Mad? Cheap publicity stunt?
'Jim Morrison Is Alive'
TONY CASTRO, Columnist 12.JAN.05
In West Hollywood, you can now light his fire overnight at his last U.S. residence
Officially, Jim Morrison, the pop culture icon of the 1960s and the lead singer of The Doors, died July 3, 1971 in Paris of a probable drug overdose.
Unofficially, in the past 34 years, Jim Morrison has had more reported sightings than UFOs.
In Los Angeles, a woman who describes herself as a former actress, former Hollywood madam and former jailbird is perhaps the latest claiming that Morrison not only lives — having faked his death with the help of the FBI — but that she talks to him regularly by phone.
“Jim Morrison really is alive,” says Cheri Woods. “He is living with his girlfriend in the middle of nowhere. He still smokes pot and drinks beer. The last time I talked to him, he told me he wanted to meet Billy Idol and that he liked the way Val Kilmer portrayed him in the film The Doors.”
Yes, Cherie Woods is a longtime Jim Morrison fan, whose worship today is highly motivated because she now owns an extremely valuable piece of Morrison memorabilia.
Fifteen months ago, Woods bought the West Hollywood apartment building where Morrison and longtime girlfriend Pamela Courson lived in 1970 and 1971, until four months before his reported death.
“Their two-bedroom apartment is known among The Doors fans worldwide as ‘Jim Morrison’s last known U.S. residence,’” says Woods.
Last summer, after finally moving the last occupants to another unit, Woods began offering overnight stays at the apartment at $200 a night to Morrison fans, who have come from as far away as Italy for the ultimate Jim Morrison roadside attraction.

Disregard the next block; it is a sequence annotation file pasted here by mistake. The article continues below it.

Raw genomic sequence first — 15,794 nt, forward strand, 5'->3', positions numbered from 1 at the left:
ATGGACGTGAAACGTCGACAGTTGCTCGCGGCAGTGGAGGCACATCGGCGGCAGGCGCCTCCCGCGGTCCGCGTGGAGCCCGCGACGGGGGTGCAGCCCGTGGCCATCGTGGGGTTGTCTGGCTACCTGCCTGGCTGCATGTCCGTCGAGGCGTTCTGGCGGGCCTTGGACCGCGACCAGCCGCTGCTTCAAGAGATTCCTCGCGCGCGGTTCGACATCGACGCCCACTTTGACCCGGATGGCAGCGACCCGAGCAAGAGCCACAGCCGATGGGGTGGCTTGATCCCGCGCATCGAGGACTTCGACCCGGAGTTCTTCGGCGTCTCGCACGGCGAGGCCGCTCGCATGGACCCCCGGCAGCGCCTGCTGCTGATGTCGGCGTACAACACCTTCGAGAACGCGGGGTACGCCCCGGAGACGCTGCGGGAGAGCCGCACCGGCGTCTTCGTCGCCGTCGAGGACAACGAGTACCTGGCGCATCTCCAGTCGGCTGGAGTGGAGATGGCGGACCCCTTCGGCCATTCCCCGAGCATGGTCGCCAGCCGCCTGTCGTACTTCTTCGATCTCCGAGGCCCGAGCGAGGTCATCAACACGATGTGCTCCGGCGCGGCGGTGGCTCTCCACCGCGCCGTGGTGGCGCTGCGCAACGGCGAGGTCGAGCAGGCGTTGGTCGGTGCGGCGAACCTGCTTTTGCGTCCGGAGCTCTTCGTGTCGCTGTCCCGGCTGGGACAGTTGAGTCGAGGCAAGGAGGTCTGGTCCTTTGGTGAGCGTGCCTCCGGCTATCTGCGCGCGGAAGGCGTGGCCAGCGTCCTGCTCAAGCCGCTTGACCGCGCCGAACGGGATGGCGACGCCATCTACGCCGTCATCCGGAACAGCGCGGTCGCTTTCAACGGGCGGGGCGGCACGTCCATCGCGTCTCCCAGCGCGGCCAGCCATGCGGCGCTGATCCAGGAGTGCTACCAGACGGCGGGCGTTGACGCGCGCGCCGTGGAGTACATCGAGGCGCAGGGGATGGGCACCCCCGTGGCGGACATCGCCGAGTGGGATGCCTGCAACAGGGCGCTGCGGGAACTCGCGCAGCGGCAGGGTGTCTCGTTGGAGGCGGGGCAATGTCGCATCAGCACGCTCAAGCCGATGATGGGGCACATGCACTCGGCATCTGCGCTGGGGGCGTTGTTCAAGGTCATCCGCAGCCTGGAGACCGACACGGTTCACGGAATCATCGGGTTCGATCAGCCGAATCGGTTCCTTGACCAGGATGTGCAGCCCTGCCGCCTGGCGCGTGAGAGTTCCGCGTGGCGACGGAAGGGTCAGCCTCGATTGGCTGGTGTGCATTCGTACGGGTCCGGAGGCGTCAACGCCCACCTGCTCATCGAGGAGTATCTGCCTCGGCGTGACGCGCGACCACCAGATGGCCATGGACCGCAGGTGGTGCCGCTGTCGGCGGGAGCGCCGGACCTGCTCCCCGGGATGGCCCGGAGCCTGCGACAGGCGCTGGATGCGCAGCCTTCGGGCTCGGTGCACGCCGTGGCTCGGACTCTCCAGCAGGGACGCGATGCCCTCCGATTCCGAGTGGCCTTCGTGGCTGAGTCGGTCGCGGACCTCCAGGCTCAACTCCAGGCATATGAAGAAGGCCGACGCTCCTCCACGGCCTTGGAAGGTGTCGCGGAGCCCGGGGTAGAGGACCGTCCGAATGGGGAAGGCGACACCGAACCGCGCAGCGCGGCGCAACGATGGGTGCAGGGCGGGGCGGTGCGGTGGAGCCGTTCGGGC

Last fall, an English production company even brought in some psychics for a seance at the apartment, which is adorned with Doors and Morrison posters — and which Woods has tried to furnish to match the period of the early 1970s.
Morrison himself was a no-show at the seance, says Woods, but they heard the sound of a dog barking outside when one of the psychics asked Jim’s spirit if he had a dog.
“It was the only time we heard a dog barking the entire evening,” says Woods.
For Woods, who won’t give out her age but admits to being a baby-boomer, the Morrison apartment is a godsend when all she was looking for was a home for her 19-year-old daughter, Tiana, an aspiring blues singer.
Woods herself is the ex-wife of Atlantic recording artist Stevie Woods, who had the hit “Steal The Night” in 1981 and who is the son of jazz legend Rusty Bryant.
When the marriage ended, Woods says her life took a downward turn that ultimately led to becoming a Hollywood madam. When she was busted, through a series of jailhouse quirks, she found herself temporary housed on Death Row with some of Charles Manson’s disciples.
It led to a self-published book on her life, Death Row Madam, that she has been trying to sell to Hollywood.
There has been enough income from all her ventures to an investment in real estate, her own real estate license and a condo that she sold to buy the Morrison apartment building — at 8216 1/2 W. Norton — for a low-ball price of $700,000.
In her eyes, the building — which she has named Cheri Amour — is priceless. She has applied for historic designation and is not shy about latching her star to Morrison’s.
Authentication, unfortunately, resides among Morrison and music buffs. Ben Fong Torres, the Rolling Stone rock writer, recalls having interviewed Morrison just months before his death at an apartment belonging to girlfriend Courson on Norton.
A couple of longtime residents at the rent-control building also remember Morrison. One of them even claims to have the coffee table from the Morrison apartment.
The previous owners, however, were not helpful. They refused to turn over old leases to Woods, who is convinced the former owners had no idea who they had living on their property.
“There was one time that Jim and Pamela were late on the rent,” Woods recalls a story she was told by another occupant, “and the owner gave them a three-day [pay rent or leave] notice.
“It was addressed to Mr. Jim Morris.”